Looking for facecharts that are POC
smfh i’m sick of seeing that mac facechart
Looking for facecharts that are POC
smfh i’m sick of seeing that mac facechart
So I finally found a website that will find foundations that match your skin tone across cosmetics companies!!!!!
I’m really happy about this, because I know how hard it is to find cosmetics, especially for darker skin tones.
BLESS THIS FUCKING POST
i’m putting this in my faq
Lena Dunham/PoC Invisibility in Media Rant
All female rap mixtape. Enjoy :)
- Azealia Banks – Fierce
- Lady – Twerk
- M.I.A. – Bad Girls Remix ft. Missy Elliott & Azealia Banks
- Nicki Minaj – Itty Bitty Piggy
- Missy Elliott – Lose Control
- Angel Haze – New York
- Lil Kim – The Jump Off
- Njena Reddd Foxxx – Silly Bitch
- Sasha Gohard – What We Do
- Diamond – Team Pretty Bitches
- Eve – Let Me Blow Ya Mind
- Khia – My Neck, My Back
- Lil Mama – Lip Gloss
- Remy Ma – Fresh
- Nicki Minaj –Womp Womp
- Rye Rye – DJ Go
- Azealia Banks – L8r
- Lady – Yankin
- Na’Tee – No Love
- Rasheeda – Bubblegum Remix ft. Kandi, Diamond, & Princess
- Trina – Bad Bitch
- Shawnna – Bitch Like Me
- M.I.A. – Paper Planes
- Lauryn Hill – Lost Ones
- Shystie – Control It ft. Azealia Banks
- Santigold – Creator
- Lil Kim – Suck My Dick
- Amil – Amilli
- Honey Cocaine – Making Me High
- Kid Sister – Big N Bad
- Foxy Brown – Na Na Be Like
- Azealia Banks – Fuck Up The Fun
- Princess - Cocky Chick
- Left Eye – Hot
- Khia – Pay Your Pussy Bill
- Da Brat – Motivation
- Queen Latifah – Ladies First
- Roxanne Shante’ – Big Mama
- Lady of Rage – Unfuckwitable
- McLyte – Ice Cream Dream
- JJ Fad – In The Mix
- Salt N Pepa – I Like It Like ThatSubmitted by: http://grasstomyknees.tumblr.com/
There comes a time in a young Black person’s life where they look in the mirror and feel inadequate because they are not white. This message is thrown at Black and brown bodies everyday untill they pass away from this earth. We can pretend and try to use the colorblind theory [Here] and say we don’t see color. That would be a blatant lie, seeing color is what makes POC beautiful. There is nothing wrong with seeing the deepest shades of brown to the golden tones of coral across our skin. Color is beautiful and to deny the beauty in color is to deny someone’s cultural ties and heitage to it.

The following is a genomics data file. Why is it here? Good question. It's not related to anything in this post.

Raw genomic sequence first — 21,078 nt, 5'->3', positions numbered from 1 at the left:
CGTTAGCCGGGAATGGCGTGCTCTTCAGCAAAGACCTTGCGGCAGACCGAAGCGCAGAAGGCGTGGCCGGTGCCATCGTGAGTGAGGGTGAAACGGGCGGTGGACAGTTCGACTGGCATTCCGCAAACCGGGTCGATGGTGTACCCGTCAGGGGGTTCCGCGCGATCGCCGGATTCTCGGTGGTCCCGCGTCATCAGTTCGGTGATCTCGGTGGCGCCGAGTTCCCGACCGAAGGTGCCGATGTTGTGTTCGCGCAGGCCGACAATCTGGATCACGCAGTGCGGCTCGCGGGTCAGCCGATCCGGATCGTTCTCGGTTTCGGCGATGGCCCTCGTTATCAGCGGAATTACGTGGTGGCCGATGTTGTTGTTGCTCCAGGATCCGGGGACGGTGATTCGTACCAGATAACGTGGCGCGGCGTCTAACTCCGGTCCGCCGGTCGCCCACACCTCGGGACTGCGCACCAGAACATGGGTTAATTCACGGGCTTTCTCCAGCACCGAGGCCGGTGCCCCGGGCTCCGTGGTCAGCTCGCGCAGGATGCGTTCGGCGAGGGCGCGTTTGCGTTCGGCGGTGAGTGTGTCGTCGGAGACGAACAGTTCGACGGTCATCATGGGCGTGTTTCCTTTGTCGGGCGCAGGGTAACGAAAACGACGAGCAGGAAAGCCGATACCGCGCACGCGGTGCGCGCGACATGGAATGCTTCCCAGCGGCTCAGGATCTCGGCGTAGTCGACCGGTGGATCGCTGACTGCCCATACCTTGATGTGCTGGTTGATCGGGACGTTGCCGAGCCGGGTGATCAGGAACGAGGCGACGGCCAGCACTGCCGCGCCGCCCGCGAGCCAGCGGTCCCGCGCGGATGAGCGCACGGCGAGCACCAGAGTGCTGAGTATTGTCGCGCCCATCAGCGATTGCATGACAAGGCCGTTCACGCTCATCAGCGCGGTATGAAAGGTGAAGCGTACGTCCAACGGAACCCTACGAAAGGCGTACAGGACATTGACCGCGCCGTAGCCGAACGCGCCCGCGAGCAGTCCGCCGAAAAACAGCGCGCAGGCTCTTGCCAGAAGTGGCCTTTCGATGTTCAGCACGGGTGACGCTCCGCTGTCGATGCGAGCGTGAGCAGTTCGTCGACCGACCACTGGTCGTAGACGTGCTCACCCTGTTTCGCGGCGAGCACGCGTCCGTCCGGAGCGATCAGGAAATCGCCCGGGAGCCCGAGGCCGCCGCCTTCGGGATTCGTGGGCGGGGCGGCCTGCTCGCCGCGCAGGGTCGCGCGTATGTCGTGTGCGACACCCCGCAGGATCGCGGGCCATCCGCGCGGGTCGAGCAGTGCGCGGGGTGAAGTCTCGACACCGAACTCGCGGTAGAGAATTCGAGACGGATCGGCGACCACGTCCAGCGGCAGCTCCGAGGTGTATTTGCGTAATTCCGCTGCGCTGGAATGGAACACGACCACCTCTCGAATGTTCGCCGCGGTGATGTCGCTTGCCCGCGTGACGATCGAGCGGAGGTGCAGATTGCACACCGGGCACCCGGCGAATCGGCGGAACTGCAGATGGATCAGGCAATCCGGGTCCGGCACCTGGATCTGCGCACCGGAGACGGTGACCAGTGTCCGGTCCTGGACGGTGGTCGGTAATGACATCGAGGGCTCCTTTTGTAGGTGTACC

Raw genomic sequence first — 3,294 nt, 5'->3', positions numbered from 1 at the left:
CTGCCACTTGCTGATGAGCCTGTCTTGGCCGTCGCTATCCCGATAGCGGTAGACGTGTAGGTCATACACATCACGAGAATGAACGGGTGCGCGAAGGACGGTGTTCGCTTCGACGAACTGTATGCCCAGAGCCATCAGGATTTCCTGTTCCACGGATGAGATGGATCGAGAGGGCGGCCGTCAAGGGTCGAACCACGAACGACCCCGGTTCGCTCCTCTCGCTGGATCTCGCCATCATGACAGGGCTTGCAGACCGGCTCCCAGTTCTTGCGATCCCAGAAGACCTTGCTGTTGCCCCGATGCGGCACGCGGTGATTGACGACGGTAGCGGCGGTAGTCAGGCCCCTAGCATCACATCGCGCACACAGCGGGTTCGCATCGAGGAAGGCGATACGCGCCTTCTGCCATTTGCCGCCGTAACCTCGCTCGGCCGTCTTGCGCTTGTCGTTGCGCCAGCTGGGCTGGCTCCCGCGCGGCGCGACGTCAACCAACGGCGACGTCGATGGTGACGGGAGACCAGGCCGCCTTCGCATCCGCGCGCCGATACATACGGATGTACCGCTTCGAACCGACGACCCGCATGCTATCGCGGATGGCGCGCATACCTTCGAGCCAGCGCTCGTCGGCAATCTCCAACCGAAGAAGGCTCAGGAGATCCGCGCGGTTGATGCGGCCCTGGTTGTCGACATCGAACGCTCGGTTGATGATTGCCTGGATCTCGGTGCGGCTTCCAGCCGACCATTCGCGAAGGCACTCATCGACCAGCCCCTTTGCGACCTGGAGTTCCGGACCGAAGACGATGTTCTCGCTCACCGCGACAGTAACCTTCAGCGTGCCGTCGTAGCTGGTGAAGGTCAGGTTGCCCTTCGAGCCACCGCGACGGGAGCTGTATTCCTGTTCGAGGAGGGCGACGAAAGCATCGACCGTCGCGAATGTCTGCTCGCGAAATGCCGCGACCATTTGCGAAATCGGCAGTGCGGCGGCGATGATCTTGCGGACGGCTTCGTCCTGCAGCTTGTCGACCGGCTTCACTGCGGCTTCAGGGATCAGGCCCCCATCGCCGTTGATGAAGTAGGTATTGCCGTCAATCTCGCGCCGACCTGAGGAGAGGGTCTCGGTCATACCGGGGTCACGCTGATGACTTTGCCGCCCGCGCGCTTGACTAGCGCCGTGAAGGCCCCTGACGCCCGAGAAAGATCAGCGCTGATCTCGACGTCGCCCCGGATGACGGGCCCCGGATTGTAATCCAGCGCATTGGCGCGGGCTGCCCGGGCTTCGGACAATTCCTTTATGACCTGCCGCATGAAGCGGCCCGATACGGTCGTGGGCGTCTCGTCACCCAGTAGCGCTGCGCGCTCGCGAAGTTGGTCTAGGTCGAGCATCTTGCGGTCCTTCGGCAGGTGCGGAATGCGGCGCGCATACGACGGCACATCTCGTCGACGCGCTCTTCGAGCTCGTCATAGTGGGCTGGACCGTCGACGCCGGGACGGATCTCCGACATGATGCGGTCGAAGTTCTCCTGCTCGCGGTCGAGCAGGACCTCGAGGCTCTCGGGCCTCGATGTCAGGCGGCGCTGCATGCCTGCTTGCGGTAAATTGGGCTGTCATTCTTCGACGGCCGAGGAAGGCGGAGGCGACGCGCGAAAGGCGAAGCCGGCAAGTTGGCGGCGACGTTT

The amass amount of evidence that young Black people are being fed this standard can be show in several tests. The doll test you can watch how heart wrenching it really is right in one of our favorite places youtube [Here] . The issue of you colorism/shadeism. Yes this is very much everywhere, you can go into any beauty supply and find bountiful amounts of skin bleaching creams. Colorism stems from racism and internalized racism. The need for lighterskin and how it feels to be more accepted colors to white standards of beauty. Colorism/shadeism isn’t only in the Black community but trancesends almost into any other POC community. Here is a docmentary talking about this you can find SEVERAL on youtube. [Here is the start of part 1]
These views are reaffirmed through the use of media outlets, the “prefrences” in a white supermacist society, and through cultural heitage. This sort of beauty or need for beauty is standard in the professional world of America, and white academia world. In instances it’s in subcultures such as “alternative” ( which took it’s routes as body mods from Indiegnous cultures), rock/metal culture ( Black people started this………….), and even in HipHop. ( The ever booming of desire to date/objectify/show off light skin women and white women once they reach a certain point of stardom.)
I feel like i’m geting off track but being a beauty blog specifically for Afro lovelies this is something that is discussed a lot. When the production of foundations, concealers, lipsticks, blushes, and eyeshadows are made. We are not thought of as the demographic. It is almost IMPOSSIBLE to find shades that are darker than my skin tone on the shelves of your local CVS or riteaid. The only way you will find this is in area near POC communities. AND even in POC communties it’s STILL hard to find shades for darker skin. This means the need to represent us, the need to say to white communities ’ HEY POC ARE HERE WE LIKE MAKE UP HELLO’ is 0 to none. POC skin tones and make up become a marketing ploy and demographics. This reaffirms that Eurocentric Beauty standards aka white beauty is NORMAL ok.
You heard me being white is normal.
But having our own IS NOT ENOUGH.